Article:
The crude and product tanker trades in the West Africa are about to change, after the recent inauguration of the Dangote refinery in Nigeria. In its latest weekly report, shipbroker Gibson said that “the long-awaited massive 650kbd Dangote refinery in Nigeria was inaugurated in late May, following years of delays caused by logistical problems and pandemic related disruptions. The refinery is expected to begin operations this summer, although industry experts warn that commisioning is a very complicated process, not least due to the sheer size of the refinery and so is likely to take additional time. Energy Aspects believes there is a good chance that Dangote will reach 50-70% of operational runs in 2024, whilst the IEA assumes the refinery to be fully operational by mid-2024. An increase in crude deliveries into Lekki will signal the start of operations; however, so far this has not been witnessed. Similarly, we are yet to see any major decline in Nigerian seaborne crude exports”.
“Nonetheless, it was also recently reported that the Nigerian National Petroleum Corporation (NNPC), which acquired a minority equity stake at the plant and agreed to supply 300 kbd into the facility, has started to wind down crude swap contracts with traders and will pay cash for gasoline imports. These crude oil swaps, known as Direct Sale Direct Purchases (DSDP) have been in place since 2016, allowing NNPC to import gasoline from international and local trading companies and to repay them with crude. The company’s CEO also said that NNPC’s monopoly in gasoline supplies was ending and that private companies could start importing soon. The winding down of crude swaps contracts could be a sign that changes are approaching fast. The recent removal of fuel subsidies is another indication, as with subsidies in place, Dangote will not be able to complete in the domestic market”, said Gibson.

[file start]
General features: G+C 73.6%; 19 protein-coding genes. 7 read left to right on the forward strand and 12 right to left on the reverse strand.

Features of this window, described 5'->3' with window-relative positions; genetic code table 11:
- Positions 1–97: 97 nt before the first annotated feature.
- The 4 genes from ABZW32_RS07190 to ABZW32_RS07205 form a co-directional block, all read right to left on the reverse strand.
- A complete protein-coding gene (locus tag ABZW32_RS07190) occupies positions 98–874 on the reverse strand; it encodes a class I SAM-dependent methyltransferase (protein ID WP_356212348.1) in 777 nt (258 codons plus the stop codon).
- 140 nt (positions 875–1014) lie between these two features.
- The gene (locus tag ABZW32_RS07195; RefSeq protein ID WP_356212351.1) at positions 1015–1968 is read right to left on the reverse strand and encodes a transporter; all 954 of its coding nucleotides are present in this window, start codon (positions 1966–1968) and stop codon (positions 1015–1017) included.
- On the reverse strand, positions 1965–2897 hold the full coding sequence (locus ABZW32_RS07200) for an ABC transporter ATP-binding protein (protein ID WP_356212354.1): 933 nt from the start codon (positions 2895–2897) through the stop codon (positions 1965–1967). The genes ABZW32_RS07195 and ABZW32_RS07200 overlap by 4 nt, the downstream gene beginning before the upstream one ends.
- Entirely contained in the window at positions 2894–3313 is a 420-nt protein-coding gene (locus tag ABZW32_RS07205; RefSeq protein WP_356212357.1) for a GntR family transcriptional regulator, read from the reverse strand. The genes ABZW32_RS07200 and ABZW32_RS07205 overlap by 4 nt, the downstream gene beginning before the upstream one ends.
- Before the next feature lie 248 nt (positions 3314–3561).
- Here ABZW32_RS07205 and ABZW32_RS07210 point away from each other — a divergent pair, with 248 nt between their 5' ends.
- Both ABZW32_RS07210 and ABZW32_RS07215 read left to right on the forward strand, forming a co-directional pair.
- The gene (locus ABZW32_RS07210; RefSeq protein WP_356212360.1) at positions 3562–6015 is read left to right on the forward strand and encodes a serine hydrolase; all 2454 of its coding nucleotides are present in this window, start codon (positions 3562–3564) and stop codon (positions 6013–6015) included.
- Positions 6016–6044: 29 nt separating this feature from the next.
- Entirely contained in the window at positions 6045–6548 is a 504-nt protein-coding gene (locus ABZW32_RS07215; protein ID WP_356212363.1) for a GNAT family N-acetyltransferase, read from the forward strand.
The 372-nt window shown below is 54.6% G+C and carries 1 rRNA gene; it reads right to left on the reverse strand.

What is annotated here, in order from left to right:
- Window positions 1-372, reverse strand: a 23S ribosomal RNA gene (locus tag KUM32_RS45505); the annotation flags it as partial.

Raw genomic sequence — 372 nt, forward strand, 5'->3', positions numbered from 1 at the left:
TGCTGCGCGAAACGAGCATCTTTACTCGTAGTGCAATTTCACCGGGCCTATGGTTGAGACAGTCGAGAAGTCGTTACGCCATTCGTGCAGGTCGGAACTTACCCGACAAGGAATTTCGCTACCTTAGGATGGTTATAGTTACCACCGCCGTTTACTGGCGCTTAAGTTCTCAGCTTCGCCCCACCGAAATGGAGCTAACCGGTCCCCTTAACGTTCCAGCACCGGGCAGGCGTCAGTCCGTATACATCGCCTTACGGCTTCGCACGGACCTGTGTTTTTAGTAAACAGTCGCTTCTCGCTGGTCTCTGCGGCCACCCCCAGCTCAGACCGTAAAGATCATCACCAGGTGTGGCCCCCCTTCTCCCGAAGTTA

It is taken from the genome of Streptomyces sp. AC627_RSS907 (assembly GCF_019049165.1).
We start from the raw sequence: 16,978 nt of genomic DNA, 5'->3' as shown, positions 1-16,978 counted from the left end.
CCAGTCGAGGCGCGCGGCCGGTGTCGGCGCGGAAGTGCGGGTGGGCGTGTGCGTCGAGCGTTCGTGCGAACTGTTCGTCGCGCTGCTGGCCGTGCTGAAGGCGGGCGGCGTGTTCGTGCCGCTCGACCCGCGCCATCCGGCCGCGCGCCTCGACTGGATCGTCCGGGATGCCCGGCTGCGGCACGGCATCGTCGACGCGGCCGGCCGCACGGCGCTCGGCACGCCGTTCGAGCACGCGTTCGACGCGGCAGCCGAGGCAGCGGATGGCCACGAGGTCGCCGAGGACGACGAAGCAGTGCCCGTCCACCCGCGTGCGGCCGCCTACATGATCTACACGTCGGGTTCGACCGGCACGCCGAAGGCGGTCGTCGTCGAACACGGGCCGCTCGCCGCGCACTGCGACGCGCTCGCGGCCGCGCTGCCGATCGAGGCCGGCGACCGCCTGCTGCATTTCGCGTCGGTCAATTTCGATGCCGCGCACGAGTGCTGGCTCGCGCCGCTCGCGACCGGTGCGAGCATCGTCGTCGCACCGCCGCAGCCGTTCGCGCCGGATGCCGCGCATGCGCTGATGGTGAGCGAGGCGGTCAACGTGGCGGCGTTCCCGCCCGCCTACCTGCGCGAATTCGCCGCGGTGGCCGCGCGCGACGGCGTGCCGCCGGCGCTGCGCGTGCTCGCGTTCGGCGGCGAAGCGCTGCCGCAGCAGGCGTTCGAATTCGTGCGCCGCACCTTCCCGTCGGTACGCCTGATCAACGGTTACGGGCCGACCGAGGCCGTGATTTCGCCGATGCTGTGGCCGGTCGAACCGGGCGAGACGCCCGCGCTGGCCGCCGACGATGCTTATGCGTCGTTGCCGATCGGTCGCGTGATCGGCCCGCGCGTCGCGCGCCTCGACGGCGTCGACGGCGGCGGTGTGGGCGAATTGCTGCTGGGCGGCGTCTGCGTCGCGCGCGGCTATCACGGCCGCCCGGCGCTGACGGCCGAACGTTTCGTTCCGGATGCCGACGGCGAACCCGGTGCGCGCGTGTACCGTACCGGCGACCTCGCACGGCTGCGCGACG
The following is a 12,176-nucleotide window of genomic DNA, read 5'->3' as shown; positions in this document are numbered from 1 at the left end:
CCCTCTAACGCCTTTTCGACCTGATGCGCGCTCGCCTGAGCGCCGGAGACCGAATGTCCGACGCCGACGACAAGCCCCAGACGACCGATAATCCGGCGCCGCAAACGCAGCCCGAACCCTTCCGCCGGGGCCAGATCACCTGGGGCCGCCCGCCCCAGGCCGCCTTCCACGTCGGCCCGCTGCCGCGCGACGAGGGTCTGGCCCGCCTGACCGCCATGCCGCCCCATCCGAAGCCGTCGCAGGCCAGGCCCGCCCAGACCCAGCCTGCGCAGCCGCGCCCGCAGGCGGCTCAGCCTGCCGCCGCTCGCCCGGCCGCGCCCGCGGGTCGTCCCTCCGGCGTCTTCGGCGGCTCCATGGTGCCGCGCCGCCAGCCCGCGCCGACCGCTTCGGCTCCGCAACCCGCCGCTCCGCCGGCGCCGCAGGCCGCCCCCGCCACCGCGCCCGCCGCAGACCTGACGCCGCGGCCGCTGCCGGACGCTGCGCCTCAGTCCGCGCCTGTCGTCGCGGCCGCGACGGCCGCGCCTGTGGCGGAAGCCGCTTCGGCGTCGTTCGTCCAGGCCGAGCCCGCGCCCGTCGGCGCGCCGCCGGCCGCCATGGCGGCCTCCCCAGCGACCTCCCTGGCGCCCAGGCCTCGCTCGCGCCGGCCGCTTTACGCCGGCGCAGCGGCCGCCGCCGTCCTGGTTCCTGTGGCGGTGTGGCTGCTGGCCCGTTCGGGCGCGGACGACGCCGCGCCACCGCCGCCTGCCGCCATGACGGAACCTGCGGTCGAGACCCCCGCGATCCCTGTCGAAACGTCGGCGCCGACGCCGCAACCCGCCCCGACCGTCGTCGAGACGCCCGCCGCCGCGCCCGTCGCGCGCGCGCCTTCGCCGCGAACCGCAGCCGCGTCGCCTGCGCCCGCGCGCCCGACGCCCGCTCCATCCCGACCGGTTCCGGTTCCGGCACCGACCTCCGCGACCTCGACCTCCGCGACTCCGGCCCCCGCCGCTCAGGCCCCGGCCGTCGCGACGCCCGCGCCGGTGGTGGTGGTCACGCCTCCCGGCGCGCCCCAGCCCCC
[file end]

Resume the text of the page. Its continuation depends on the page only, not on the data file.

According to the shipbroker, “full scale operations at the plant are bound to lead to a further decline in West African crude exports. According to Kpler, regional shipments averaged 3.4mbd so far this year, down from a peak of 4.8mbd in 2015. Nearly 35% of regional barrels have been destined for the UK Continent/Mediteranean, 44% have been shipped East of Suez, whilst 12% have been exported across the Atlantic, mainly to the US and Canada. Crude exports are also vulnerable to anticipated further decline in West African crude production, with the latest IEA medium term report suggesting that supply could fall by 500 kbd between 2022 and 2028. The combination of declining crude output and full runs at Dangote mean that West African crude exports could potentially fall by over 1 mbd over the next five years, negatively impacting VLCC and Suezmax demand both into Europe and into developing Asia. Yet, providing that European crude intake does not fall off a cliff over the next five years, Europe will have to replace West African barrels with longer haul shipments from the US Gulf, Middle East and Latin America”.
The shipbroker added that “product tanker flows are also bound to transform. So far in 2023 West Africa imported circa 1mbd of clean products and these flows will also decline. However, with the EU ban on Russian products now in place, more and more Russian CPP is heading to West Africa. Direct Russian CPP shipments have accounted for 16% of total imports since March, up from just 4% on average last year. Ironically, it could make more economic sense for West African countries to buy discounted Russian products for the domestic market and re-sell Dangote output internationally at market values. The same could also be applied to crude. Yet, a lot here depends on the freight element and ability of international financers to intefere with trading decisions. Only time will tell what actually happens, but one thing is certain – Dangote will bring a transformational shift in both crude and product tanker flows to West Africa”, Gibson concluded.
Nikos Roussanoglou, Hellenic Shipping News Worldwide